Central American countries and Mexico have reached an agreement that would allow 8,000 Cuban immigrants currently stranded in Costa Rica to enter the U.S. legally.  The U.S. was not party to the negotiations but will apparently acquiesce as other countries dictate U.S. immigration and asylum policies.

It is the coming change in our asylum policy toward Cuba that is fueling the current exodus from Castro's paradise.  And U.S. authorities are concerned that it's only the beginning of a potential mass migration from Cuba to America.

Wall Street Journal:

“I believe that the pope’s comments were extremely important to accelerate the negotiation process,” said Edgar Gutiérrez, a political analyst and former Guatemalan foreign minister. “There must have been of lot of outside pressure.” He said the deal was “extremely unusual” because it moves migrants with government help from Central America to the U.S. border.

Mexico, in particular, has been aggressively deporting Central Americans caught trying to traverse the country en route to the U.S.

Cuban migrants say they fear warmer U.S.-Cuba relations will end the fast track to legal U.S. residency that their compatriots have enjoyed for generations. The so-called dry foot provisions of the 1966 Cuban Adjustment Act allows migrants fleeing the island who make U.S. landfall to apply for asylum and all but certainly obtain a green-card residence permit in months.

For some officials in the region, the U.S. should change the legislation to end the special treatment of Cubans. “The problem we have today is caused at the end of the day by that law,” said Mr. Morales, the Guatemalan Foreign Minister.

The surge of Cubans heading to the U.S. by land and sea was prompted by the recent detente between Washington and Havana, which restored diplomatic relations in December 2014.

Despite the assurance of the governments involved that this week’s migration deal won’t be repeated, some people see a precedent as having been set. “I understand it’s a humanitarian effort, but it could make things worse,” said Ezequiel Vargas, an immigration lawyer in Tijuana. “The Cubans aren’t stupid, and if the door is opened up once, it can be opened up again,” he added.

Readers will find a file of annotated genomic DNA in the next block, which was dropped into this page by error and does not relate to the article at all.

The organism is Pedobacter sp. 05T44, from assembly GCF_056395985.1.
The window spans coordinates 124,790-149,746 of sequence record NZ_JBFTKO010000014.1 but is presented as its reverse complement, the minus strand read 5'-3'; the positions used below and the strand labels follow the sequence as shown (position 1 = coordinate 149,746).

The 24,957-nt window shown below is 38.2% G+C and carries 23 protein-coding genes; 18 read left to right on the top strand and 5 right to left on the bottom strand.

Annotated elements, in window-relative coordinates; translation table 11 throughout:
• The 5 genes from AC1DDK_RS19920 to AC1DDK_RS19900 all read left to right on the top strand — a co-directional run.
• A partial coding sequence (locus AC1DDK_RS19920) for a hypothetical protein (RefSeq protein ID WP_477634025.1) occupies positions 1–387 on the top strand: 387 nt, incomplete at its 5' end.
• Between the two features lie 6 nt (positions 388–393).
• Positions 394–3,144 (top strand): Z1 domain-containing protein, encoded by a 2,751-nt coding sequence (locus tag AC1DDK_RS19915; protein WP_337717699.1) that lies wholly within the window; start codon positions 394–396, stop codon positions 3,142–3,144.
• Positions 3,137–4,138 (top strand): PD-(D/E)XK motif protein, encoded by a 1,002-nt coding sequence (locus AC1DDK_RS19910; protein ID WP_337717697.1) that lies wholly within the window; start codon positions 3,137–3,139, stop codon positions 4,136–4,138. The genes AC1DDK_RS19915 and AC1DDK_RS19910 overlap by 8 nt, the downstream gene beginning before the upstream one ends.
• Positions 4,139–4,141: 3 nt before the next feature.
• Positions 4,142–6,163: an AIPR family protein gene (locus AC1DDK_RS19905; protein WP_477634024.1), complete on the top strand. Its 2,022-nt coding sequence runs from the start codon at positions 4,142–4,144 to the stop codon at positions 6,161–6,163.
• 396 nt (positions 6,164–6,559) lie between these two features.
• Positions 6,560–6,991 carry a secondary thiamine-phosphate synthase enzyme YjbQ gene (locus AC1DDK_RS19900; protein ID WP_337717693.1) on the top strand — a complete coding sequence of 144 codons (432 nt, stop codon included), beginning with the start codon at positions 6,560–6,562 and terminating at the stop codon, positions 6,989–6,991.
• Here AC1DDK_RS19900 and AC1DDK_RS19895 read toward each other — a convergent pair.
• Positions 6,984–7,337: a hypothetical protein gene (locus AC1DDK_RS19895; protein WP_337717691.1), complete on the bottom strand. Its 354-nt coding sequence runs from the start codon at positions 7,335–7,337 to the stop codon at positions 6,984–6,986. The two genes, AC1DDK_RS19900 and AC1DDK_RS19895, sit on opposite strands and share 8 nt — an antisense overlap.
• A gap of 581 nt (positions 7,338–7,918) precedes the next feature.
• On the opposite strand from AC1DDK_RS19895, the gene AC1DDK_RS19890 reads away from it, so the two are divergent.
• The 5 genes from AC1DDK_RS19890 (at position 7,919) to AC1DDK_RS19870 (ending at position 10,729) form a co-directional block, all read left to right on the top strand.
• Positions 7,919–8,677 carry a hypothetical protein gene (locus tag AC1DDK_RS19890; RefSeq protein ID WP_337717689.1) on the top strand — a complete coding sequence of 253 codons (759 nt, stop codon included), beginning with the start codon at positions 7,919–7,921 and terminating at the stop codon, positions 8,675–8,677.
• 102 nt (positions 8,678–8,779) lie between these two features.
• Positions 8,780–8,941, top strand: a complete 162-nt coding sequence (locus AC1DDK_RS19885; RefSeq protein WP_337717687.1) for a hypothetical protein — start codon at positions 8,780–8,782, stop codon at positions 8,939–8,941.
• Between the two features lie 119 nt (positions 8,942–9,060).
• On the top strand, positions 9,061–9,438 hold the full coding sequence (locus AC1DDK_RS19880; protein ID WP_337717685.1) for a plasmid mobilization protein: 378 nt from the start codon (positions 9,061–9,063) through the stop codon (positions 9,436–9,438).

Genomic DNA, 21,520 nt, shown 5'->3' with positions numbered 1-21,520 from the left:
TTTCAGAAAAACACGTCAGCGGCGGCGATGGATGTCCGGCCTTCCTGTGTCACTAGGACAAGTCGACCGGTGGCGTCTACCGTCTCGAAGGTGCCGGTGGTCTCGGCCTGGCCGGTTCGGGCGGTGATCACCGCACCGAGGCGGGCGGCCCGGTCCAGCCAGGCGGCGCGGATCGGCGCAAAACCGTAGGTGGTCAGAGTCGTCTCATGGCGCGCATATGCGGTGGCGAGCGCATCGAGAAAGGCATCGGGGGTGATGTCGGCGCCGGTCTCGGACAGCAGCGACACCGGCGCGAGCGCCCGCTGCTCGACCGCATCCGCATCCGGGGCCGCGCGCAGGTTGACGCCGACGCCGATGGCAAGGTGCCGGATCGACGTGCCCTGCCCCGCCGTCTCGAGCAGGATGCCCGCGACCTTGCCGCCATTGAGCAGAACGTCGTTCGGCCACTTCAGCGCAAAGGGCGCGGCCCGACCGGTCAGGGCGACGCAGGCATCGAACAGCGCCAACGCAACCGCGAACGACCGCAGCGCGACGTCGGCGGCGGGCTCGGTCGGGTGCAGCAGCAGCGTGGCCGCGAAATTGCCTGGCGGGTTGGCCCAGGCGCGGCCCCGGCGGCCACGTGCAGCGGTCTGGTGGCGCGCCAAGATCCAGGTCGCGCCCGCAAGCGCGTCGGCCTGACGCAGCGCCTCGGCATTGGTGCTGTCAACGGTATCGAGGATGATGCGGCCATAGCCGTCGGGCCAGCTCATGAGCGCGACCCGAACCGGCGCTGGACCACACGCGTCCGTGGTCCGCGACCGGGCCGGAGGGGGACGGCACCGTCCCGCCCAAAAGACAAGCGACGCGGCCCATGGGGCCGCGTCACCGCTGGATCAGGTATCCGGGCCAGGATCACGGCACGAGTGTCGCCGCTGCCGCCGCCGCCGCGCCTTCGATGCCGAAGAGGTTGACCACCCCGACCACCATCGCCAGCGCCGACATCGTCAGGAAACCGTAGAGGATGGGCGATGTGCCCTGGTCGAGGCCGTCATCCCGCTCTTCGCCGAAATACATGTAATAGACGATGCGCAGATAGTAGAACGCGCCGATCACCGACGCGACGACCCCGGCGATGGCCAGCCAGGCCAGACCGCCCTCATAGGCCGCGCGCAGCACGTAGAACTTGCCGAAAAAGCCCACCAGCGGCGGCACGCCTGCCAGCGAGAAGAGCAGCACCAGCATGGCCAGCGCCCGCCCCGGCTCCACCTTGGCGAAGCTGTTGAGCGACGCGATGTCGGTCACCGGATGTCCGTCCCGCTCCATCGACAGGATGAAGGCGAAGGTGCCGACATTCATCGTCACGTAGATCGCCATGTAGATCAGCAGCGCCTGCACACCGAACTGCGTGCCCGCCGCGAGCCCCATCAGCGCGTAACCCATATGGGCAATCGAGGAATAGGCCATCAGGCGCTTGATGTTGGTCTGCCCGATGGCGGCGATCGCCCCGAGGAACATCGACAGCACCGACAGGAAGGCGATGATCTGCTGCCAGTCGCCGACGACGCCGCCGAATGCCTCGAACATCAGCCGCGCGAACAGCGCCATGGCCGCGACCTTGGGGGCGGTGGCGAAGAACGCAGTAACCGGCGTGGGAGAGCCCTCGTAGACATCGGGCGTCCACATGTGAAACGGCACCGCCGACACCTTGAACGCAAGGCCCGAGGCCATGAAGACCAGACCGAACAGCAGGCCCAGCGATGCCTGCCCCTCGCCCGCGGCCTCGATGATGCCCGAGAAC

Human rights advocates welcomed the agreement but said regional policy should bet set to guarantee fair treatment of all migrants in the region. “This was just a reactive deal to solve the specific situation of these Cubans, but we are far from a comprehensive and coordinated policy,” said Perseo Quiroz, the head of the Mexico office of Amnesty International.

Ending Cuba's special status is politically difficult, but by normalizing relations with the gangsters in Cuba, the president has little choice.  How can we justify opening the door to Cuba while still maintaining that people who escape are leaving behind a tyrannical regime?

We can't justify it, but the president and the State Department won't care.  They will look to maintain the fiction that the Castro brothers are no worse than any other dictator we do business with.  This may be true up to a point.  But there are still unresolved issues involving the property of U.S. companies and individuals seized when Castro took over that should slow down or even stop the normalization process.

I doubt the migration from Cuba will turn into another Mariel Boat Lift, where more than 100,000 Cubans made the 90-mile crossing to escape Castro.  But combined with the surge of illegals from Central America and Mexico, any more new arrivals in great numbers would strain our facilities beyond the breaking point.